Australian offshore oil exploration booms amid dwindling reserves

Jan 27, 2003 01:00 AM

ExxonMobil and Woodside Petroleum are heading up the biggest deepwater oil and gas exploration in Australia in five years as the country seeks to replenish dwindling energy reserves. Analysts say ExxonMobil, the world's biggest publicly traded oil company, and rivals may increase oil and gas exploration spending by 13 % to as much as Australian $ 1 bn ($ 589 mm) through June 30, drilling in some cases at sites hundreds of miles from shore and more than a mile deep.
"We haven't had this sort of string of drilling activity taking place for quite some time," said Barry Jones, executive director at the Australian Petroleum Production and Exploration Association. Any more big fields found in Australia will likely be in these areas. "This is high-risk, high-play stuff," he said.

Australia needs to find more oil to prevent its fuel import bill jumping by as much as 8.6 bn Australian $ a year by 2010, Jones said. The country's last big oil find was the 200 mm-barrel Laminaria field in the Timor Sea in 1995.
Kerr-McGee, the fourth-biggest independent oil and gas producer in the United States, and Australia's top three oil companies, BHP Billiton, Woodside Petroleum and Santos, all plan ocean wells in areas like the Great Australian Bight in the south and the Timor Sea in the north.
The Great Australian Bight is "one of the last rolls of the dice for Australia" in terms of potential oil discoveries, said Agu Kantsler, Woodside's director of new ventures. Woodside aims to find as much as 2 bn barrels of oil and gas during the next decade.

Wells also are planned in the outer North West Shelf and outer Browse Basins off north-western Australia and in the outer Otway Basin. The drilling is aided by the arrival in Australia of two, deepwater drilling rigs from the United States and a surge in oil prices that makes costly drilling in deepwater fields more likely to turn a profit. Asian benchmark Tapis crude, which closed at $ 32.83 a barrel, has averaged $ 27 a barrel over the past three years, 51 % higher than for the previous three years.
"With oil at $ 25 to $ 30 a barrel, it's much easier to convince your board to put money into doing 2-D or 3-D seismic (oil surveys), and having done that, 18 months down the track, you usually want to be drilling something," said Peter Strachan, energy analyst at D.J. Carmichael in Perth.

GlobalSantaFe's Glomar Jack Ryan deepwater rig will drill at least four wells, including one just completed at ExxonMobil's Jansz gas field on the outer North West Shelf, said Strachan. Exxon said Jansz could be the largest gas field ever discovered in Australian waters.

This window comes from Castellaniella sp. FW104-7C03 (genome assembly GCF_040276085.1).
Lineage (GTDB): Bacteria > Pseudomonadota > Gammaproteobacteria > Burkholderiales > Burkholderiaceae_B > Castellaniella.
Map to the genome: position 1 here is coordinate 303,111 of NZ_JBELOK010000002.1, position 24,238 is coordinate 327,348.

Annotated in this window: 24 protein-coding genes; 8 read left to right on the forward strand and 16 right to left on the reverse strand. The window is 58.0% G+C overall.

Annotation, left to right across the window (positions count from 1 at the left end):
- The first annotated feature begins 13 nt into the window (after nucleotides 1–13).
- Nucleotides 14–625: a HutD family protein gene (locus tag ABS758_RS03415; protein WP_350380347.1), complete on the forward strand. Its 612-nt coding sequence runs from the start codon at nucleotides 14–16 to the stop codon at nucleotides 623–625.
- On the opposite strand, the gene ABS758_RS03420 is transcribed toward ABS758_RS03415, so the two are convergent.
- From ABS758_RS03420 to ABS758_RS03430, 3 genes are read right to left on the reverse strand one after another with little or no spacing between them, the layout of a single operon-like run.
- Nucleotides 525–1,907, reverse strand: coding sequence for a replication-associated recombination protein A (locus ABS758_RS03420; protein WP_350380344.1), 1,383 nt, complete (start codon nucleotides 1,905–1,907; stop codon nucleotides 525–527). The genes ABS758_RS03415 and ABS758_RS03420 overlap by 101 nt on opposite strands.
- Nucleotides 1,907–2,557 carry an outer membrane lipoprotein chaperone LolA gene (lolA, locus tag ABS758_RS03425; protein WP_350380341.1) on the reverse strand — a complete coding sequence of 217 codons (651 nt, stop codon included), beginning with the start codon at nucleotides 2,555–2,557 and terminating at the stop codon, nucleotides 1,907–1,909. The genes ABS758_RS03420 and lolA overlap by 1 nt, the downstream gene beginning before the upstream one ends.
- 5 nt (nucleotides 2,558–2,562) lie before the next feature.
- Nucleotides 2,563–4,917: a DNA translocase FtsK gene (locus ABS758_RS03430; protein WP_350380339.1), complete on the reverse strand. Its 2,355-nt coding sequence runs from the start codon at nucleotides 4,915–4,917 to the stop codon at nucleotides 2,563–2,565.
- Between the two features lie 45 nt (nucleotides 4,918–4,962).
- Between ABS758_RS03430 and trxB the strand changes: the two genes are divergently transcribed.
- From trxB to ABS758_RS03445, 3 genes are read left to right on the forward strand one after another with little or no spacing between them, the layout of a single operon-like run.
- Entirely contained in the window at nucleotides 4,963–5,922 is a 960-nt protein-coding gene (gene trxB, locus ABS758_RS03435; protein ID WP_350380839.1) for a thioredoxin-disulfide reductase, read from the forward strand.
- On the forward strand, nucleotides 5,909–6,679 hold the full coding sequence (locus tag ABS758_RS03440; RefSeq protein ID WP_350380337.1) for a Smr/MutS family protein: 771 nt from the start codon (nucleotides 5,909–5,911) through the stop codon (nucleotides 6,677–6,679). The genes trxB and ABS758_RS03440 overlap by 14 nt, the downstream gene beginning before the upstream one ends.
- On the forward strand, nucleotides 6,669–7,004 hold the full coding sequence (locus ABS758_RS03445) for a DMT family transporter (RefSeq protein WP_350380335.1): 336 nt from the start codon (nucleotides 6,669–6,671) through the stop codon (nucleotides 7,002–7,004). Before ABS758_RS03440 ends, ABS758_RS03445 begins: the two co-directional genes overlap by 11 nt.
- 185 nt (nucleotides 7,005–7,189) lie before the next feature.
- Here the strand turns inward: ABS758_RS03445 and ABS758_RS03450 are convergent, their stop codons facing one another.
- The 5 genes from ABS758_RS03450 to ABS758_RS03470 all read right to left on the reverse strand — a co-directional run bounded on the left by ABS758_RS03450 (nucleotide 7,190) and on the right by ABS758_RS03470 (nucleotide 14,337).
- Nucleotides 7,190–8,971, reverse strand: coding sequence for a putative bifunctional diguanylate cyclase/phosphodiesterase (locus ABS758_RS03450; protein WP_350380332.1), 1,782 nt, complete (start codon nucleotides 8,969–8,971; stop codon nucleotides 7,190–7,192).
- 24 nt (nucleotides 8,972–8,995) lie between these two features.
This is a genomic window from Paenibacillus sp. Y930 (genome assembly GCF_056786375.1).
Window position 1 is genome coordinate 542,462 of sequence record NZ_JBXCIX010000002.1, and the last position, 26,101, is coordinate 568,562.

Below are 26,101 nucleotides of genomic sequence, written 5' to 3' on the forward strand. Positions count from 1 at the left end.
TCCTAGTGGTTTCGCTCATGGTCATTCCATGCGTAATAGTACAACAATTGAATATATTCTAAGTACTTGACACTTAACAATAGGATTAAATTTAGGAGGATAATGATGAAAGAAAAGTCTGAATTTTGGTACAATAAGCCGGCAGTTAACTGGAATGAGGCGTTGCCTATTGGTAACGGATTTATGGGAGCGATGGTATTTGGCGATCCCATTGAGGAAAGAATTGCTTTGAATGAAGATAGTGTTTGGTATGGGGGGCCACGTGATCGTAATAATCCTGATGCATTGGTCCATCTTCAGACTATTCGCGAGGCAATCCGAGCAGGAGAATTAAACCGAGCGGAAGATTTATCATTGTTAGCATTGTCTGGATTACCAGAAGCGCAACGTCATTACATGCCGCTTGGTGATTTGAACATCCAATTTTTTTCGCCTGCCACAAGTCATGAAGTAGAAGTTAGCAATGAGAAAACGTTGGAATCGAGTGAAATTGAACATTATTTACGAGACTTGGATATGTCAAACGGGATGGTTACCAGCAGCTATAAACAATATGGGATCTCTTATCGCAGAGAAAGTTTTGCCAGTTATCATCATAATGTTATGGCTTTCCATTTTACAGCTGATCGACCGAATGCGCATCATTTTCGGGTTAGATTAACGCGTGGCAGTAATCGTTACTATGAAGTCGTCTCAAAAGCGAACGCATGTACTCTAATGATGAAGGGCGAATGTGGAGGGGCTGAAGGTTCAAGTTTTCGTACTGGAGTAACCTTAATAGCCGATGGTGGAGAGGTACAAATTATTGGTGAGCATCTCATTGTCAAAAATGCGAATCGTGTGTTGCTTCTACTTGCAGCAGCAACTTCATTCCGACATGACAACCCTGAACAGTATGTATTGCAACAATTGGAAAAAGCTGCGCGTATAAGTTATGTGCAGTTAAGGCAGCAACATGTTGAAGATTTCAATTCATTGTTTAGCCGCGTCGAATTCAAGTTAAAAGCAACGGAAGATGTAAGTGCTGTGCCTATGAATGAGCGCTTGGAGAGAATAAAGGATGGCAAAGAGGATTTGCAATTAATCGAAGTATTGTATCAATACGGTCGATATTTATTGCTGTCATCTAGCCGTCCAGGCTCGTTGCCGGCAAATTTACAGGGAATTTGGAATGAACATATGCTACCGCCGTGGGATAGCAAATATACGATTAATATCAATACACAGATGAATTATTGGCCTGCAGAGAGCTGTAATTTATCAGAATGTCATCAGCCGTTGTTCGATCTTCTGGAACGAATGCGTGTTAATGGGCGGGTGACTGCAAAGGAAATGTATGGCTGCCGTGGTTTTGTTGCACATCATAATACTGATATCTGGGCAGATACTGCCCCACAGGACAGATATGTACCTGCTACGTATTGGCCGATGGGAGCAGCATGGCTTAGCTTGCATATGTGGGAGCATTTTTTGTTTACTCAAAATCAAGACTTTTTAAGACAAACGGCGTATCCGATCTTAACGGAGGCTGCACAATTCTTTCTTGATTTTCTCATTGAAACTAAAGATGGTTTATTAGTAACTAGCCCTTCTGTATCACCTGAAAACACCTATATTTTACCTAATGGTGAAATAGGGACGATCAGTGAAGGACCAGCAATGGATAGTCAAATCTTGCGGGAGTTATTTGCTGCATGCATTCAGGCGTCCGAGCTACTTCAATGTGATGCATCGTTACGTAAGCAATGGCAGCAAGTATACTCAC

The vessel will also drill a $ 50 mm well for Woodside in deep water in the Great Australian Bight, about 325 km (200 miles) off the coast of southern Australia. Gnarlyknots will be the first well Woodside will drill in three remote permits it secured together with Anadarko Petroleum and Canada's EnCana in 2000.
"It's 300 km from shore, that part of the ocean has really tough operating conditions," said Rob Millhouse, Woodside's public issues manager.

In the year ended June 30, companies spent about Australian $ 884 mm on oil and gas exploration in Australia, according to the Australian Bureau of Statistics. That may rise this year because of the deepwater spending, said Jones at the exploration association.
ExxonMobil may increase spending on exploration and production outside North America by 13 % this calendar year as companies shift from the United States because it offers fewer prospects, Lehman Brothers said in a report.

GlobalSantaFe said an index it uses to measure the profitability of its rigs rose 10 % in December in Southeast Asia, while it fell 2.5 % in the Gulf of Mexico where drilling activity has remained depressed. Even with the oil price rise, the pick-up in drilling has been limited in part by consolidation among major oil companies, said GlobalSantaFe's COO, Jon Marshall. That is not the concern at Kerr-McGee's Wigmore and BHP Billiton's McGuinness wells in the remote northern Browse Basin.
"If they find things up there it's going to be pretty exciting," Strachan at D.J. Carmichael said. Santos drills the first well in its deepwater permits in mid-2003 in the outer Otway Basin between Victoria and Tasmania, together with Unocal and Inpex. Santos may drill up to three wells in this area in the second half of the year in deep waters, the company said.

Source: The International Herald Tribune
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